JULIEN WILSON TRIO (Australia)
Julien Wilson – tenor saxophone
Stephen Magnusson – nylon string guitar
Stephen Grant – piano accordion
‘Australian Jazz Artist of the Year’ (2008 National Bell Jazz Awards) saxophonist Julien Wilson, has been a distinctive voice on the Australian jazz scene for over a decade and has performed in Europe, Japan, China, Mexico and the USA. He has been awarded two of Australia’s most prestigious jazz prizes, Australian Jazz Artist of Year for the 2008 Australian Jazz Awards (‘The Bells’), and the 2006 Freedman Fellowship for Jazz. With their contemporary yet timeless music, the Julien Wilson Trio creates a special, intimate magic with the melancholic sounds of piano accordion, tenor-sax and guitar. Their gentle yet passionate, tango-inflected pieces have a broad emotional scope and are full of haunting nostalgia. Since its formation in 2004 the Julien Wilson Trio has performed many high profile concerts, including three performances at the Sydney Opera House.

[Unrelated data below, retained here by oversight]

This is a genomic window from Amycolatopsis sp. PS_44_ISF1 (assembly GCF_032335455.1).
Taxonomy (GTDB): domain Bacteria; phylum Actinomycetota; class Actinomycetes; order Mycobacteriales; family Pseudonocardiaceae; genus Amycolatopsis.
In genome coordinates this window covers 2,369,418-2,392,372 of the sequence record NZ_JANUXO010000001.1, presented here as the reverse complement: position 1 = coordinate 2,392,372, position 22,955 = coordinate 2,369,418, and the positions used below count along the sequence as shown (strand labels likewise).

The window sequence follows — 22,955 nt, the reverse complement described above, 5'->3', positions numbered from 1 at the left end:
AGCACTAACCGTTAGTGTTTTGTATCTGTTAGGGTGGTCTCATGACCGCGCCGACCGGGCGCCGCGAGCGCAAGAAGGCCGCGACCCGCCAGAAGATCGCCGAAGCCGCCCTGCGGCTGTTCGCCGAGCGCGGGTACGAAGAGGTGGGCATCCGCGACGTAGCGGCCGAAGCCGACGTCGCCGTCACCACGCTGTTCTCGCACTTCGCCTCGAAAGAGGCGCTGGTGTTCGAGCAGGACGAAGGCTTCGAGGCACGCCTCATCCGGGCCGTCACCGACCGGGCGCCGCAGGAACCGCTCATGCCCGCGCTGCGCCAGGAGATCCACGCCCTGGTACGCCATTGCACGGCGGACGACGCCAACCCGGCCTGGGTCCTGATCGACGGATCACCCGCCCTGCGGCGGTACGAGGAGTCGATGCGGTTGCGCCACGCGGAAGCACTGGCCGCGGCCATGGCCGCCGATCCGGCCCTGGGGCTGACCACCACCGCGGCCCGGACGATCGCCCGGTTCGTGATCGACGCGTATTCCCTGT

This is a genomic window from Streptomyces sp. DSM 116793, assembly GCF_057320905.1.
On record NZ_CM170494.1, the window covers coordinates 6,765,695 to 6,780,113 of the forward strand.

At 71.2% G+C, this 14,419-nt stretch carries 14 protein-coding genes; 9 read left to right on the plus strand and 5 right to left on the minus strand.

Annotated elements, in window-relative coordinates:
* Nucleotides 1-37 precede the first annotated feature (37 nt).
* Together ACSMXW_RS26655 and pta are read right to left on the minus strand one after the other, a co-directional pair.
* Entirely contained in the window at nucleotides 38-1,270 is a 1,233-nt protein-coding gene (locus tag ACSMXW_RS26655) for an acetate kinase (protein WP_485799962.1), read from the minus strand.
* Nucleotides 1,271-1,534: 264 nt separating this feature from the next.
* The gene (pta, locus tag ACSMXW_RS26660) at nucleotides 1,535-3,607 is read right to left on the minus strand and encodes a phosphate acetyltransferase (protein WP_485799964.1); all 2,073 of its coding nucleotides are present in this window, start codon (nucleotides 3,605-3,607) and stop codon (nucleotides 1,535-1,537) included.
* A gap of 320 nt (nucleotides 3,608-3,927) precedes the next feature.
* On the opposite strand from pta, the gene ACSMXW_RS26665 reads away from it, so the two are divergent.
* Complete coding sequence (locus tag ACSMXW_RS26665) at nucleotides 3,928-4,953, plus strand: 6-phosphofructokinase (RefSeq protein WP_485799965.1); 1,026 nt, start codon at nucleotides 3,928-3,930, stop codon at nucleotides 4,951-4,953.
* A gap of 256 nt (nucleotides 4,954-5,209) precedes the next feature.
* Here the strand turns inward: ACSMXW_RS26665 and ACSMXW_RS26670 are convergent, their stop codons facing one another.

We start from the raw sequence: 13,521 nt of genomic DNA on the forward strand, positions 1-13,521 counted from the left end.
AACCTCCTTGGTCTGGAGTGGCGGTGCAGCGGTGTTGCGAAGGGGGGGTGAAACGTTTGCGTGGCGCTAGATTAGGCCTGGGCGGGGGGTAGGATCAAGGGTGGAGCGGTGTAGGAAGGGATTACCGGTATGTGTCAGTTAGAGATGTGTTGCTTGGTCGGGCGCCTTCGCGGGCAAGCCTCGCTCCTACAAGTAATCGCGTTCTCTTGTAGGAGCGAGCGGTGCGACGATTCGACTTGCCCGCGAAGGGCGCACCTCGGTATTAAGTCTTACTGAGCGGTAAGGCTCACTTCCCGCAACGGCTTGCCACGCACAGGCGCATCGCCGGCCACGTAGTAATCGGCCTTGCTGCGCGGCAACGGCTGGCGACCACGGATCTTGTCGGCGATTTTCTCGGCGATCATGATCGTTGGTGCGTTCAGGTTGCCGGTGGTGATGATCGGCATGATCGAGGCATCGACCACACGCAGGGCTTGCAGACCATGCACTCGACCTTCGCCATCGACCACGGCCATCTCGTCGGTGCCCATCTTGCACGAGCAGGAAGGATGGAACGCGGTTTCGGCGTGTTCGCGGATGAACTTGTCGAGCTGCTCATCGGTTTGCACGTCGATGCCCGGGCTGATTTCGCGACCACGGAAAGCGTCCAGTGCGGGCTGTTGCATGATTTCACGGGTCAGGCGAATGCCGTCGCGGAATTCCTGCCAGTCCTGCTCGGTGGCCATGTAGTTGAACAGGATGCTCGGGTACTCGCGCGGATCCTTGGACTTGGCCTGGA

Featuring three of Australia’s most accomplished and versatile musicians, they have enchanted and mesmerised audiences wherever they have played. Their unique instrumentation and original compositions draw on many inspirations and influences, incorporating tango, bossa, folk, classical and jazz elements to create an unusual, instantly recognisable sound.
One of the highlights of the Nov'07 Wangaratta Festival of Jazz, Australia's premier jazz event, this is what the critics said:
Review of the 2007 Wangaratta Jazz Festival - Des Cowley, RHYTHMS
“In fact, it was Wilson who provided what may have been the highlight of the Festival when he performed with his Trio in the Holy Trinity Cathedral. The sheer majestic quality of this band’s music is astounding, and, in the vast surroundings of the Cathedral, Wilson’s soaring tenor took on a spiritual quality, reaching all the way back to Coltrane. With an unlikely instrumentation of guitar, accordion and saxophone, the Trio gently added subtle textures to the mix, creating a music that seemed to be full of air and light. Stephen Grant’s accordion floated dreamlike through the space, while Stephen Magnusson’s guitar pierced the veil, intelligent and thoughtful. Solos were few and far between, but when Wilson did set off, his tenor soared to the upper reaches of the Cathedral, filling the church to overflowing. It was a remarkable performance, full of such intimacy and telepathic communion”